The characters are strong and well developed. They stay away from fantasy stereotypes, and the results are refreshing. Zanja is a fiercely independent woman and a strong warrior. She and Karis share a close bond after Karis rescues her. Their relationship goes through shifts and transformations. Karis goes from the rescuer to the rescued, then regains her true powers and saves Zanja again. Emil is an intelligent leader in a tough position. Norina and Medric are less well drawn, but are still strong characters who help drive the story.

Karis' ability to heal and her painful weakness mirror the land that is split by the two peoples. Health and healing are a central theme of the story. Karis must heal herself, with the help of her friends, in order to heal others and the land. Nearly everyone is broken in one way or another. The ending is a terrific wrap-up of the plot. It's a great book and I look forward to reading the sequel. A

Sunday, August 24, 2008

On the Beach

Nevil Shute's On the Beach is a novel written in the 1950's about the aftermath of a nuclear war. It takes place in Melbourne, Australia where the residents are waiting for the winds to bring the deadly radiation south.

Peter Holmes is an officer in the Australian navy with a wife and baby daughter. He is assigned to a U.S. submarine under the command of Captain Dwight Towers. The Americans have placed their ships under Australian command since everybody in the U.S. and the rest of the Northern Hemisphere is dead. Peter invites Dwight to visit him and his family, and also invites Moira Davidson, a young woman, to keep him company. Moira, a heavy drinker since the end of the war, gets along fabulously with Dwight, whose wife and family in Connecticut are dead. The two of them have a close relationship throughout the book, despite Dwight's insistence on remaining faithful to his wife. In fact, Dwight's steadfastness in holding to his rules is a central theme of the story. As the world falls apart around him, he clings to what he know.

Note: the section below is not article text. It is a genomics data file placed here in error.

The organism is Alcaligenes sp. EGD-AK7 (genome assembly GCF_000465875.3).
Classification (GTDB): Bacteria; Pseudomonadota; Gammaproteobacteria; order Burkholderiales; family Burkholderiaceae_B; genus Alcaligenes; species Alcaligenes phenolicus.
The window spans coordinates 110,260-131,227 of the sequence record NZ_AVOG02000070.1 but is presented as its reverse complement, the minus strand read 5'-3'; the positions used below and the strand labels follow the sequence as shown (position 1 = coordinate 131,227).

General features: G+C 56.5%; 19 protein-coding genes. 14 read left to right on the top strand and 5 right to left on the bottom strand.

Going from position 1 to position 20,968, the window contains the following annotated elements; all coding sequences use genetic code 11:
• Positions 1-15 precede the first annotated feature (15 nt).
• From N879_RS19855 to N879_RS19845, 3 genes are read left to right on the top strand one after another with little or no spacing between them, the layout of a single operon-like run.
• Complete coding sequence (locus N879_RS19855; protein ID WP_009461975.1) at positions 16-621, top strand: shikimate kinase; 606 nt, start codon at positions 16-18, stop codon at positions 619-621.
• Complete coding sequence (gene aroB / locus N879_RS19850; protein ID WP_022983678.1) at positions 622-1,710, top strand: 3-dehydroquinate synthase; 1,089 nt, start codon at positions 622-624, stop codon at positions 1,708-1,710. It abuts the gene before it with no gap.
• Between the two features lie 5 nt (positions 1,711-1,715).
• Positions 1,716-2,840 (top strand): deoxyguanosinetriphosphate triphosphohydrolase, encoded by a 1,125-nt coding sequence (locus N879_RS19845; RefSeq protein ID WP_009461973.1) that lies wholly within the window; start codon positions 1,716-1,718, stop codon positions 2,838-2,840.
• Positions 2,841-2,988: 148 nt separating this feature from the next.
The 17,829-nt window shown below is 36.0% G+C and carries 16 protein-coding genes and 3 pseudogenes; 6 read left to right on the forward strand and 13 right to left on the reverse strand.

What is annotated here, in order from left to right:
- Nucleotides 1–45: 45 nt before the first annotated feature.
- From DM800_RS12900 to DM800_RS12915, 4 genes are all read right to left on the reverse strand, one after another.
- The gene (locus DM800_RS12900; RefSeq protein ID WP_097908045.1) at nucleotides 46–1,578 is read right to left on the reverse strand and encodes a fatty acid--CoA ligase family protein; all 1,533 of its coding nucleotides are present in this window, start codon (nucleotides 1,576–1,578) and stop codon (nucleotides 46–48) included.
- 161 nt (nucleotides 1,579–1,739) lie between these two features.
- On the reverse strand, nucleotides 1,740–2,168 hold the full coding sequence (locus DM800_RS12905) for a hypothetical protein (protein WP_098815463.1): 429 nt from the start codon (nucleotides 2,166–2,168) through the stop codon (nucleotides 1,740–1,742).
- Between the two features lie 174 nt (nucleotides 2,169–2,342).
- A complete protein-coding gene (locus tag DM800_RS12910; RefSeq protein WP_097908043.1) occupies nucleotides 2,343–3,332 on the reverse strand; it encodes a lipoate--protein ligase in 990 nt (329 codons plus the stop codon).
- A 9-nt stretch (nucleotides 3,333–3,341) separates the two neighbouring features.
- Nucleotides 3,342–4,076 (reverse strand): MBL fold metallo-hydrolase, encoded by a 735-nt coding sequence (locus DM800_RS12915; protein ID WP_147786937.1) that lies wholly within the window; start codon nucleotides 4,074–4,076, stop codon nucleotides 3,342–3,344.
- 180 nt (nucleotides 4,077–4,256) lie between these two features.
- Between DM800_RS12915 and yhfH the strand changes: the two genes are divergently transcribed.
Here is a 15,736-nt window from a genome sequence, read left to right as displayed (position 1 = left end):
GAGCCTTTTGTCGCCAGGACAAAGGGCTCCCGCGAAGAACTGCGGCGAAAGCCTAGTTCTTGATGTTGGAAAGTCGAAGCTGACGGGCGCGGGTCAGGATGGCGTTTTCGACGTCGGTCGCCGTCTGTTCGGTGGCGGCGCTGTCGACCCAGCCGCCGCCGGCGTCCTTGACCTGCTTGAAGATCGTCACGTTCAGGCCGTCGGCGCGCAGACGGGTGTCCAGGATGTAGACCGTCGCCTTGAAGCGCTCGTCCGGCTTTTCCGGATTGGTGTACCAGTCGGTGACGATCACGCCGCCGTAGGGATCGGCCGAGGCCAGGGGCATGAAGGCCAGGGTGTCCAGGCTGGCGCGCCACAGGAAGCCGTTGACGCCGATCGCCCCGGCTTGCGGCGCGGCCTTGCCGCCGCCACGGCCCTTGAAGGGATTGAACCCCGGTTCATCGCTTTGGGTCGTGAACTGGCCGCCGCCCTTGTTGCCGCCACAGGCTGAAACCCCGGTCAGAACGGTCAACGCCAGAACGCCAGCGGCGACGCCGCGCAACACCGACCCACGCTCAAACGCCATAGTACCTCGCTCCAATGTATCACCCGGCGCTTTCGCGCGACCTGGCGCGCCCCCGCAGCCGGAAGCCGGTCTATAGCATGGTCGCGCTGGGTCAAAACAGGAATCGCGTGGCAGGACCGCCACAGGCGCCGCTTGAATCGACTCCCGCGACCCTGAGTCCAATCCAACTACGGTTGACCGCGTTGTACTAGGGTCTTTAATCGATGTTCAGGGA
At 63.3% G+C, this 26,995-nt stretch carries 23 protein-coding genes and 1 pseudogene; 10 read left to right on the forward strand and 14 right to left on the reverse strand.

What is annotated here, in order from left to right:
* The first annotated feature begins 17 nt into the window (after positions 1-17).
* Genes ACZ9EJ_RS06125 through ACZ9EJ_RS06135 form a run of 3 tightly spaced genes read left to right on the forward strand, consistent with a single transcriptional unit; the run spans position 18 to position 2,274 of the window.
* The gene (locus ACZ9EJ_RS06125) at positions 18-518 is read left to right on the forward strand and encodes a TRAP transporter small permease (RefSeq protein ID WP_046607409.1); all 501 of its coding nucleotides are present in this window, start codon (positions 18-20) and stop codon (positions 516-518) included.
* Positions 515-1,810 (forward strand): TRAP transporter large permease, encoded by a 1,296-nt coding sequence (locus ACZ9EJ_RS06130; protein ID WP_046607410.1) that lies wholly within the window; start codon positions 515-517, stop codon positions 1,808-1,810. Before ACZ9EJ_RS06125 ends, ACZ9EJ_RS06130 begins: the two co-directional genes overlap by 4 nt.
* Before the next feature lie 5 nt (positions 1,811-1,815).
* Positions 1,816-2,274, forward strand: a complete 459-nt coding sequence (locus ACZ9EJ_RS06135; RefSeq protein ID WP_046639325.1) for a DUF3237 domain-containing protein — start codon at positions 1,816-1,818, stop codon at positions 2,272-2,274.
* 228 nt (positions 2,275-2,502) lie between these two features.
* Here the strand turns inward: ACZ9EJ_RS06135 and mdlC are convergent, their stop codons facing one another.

Dwight and Peter take two trips in the submarine to test radiation levels around the world, along with a relative of Moira's named John Osborne. Their last trip is to the northeast Pacific, where they confirm that everyone is dead, and they lost one of their crew who wants to die in his hometown. They return with the somber news, and everyone is preparing for the worst. The radiation has moved continually southward, killing everyone in its path. People are dealing with it by acting as though there will still be a future. They plant gardens, fix up their houses, and even have a car race. Moira begins to sober up and takes classes to learn typing and shorthand.